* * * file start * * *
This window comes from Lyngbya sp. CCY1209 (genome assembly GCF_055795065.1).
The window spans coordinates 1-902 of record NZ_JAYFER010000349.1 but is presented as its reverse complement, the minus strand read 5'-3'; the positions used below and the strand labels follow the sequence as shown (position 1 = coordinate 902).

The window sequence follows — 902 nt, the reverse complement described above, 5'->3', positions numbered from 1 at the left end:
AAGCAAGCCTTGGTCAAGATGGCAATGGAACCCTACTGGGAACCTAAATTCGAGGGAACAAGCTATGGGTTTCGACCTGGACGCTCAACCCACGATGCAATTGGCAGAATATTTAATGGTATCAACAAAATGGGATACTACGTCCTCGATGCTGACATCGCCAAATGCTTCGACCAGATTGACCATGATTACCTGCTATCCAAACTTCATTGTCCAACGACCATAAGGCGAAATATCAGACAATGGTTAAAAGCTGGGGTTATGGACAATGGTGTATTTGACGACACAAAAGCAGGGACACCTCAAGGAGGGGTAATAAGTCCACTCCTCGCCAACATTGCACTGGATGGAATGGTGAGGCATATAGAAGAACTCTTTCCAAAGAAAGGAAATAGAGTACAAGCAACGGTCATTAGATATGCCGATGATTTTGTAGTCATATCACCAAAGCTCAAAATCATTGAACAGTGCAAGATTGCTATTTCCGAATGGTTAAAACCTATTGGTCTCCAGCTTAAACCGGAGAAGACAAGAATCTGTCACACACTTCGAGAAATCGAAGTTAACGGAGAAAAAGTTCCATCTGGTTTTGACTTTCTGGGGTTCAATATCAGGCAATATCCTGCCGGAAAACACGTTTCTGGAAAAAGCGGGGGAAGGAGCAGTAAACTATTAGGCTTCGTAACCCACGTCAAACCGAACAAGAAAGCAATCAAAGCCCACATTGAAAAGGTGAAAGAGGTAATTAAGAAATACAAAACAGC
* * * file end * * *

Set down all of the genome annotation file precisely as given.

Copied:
This window comes from Lyngbya sp. CCY1209 (genome assembly GCF_055795065.1).
The window spans coordinates 1-902 of record NZ_JAYFER010000349.1 but is presented as its reverse complement, the minus strand read 5'-3'; the positions used below and the strand labels follow the sequence as shown (position 1 = coordinate 902).

The window sequence follows — 902 nt, the reverse complement described above, 5'->3', positions numbered from 1 at the left end:
AAGCAAGCCTTGGTCAAGATGGCAATGGAACCCTACTGGGAACCTAAATTCGAGGGAACAAGCTATGGGTTTCGACCTGGACGCTCAACCCACGATGCAATTGGCAGAATATTTAATGGTATCAACAAAATGGGATACTACGTCCTCGATGCTGACATCGCCAAATGCTTCGACCAGATTGACCATGATTACCTGCTATCCAAACTTCATTGTCCAACGACCATAAGGCGAAATATCAGACAATGGTTAAAAGCTGGGGTTATGGACAATGGTGTATTTGACGACACAAAAGCAGGGACACCTCAAGGAGGGGTAATAAGTCCACTCCTCGCCAACATTGCACTGGATGGAATGGTGAGGCATATAGAAGAACTCTTTCCAAAGAAAGGAAATAGAGTACAAGCAACGGTCATTAGATATGCCGATGATTTTGTAGTCATATCACCAAAGCTCAAAATCATTGAACAGTGCAAGATTGCTATTTCCGAATGGTTAAAACCTATTGGTCTCCAGCTTAAACCGGAGAAGACAAGAATCTGTCACACACTTCGAGAAATCGAAGTTAACGGAGAAAAAGTTCCATCTGGTTTTGACTTTCTGGGGTTCAATATCAGGCAATATCCTGCCGGAAAACACGTTTCTGGAAAAAGCGGGGGAAGGAGCAGTAAACTATTAGGCTTCGTAACCCACGTCAAACCGAACAAGAAAGCAATCAAAGCCCACATTGAAAAGGTGAAAGAGGTAATTAAGAAATACAAAACAGC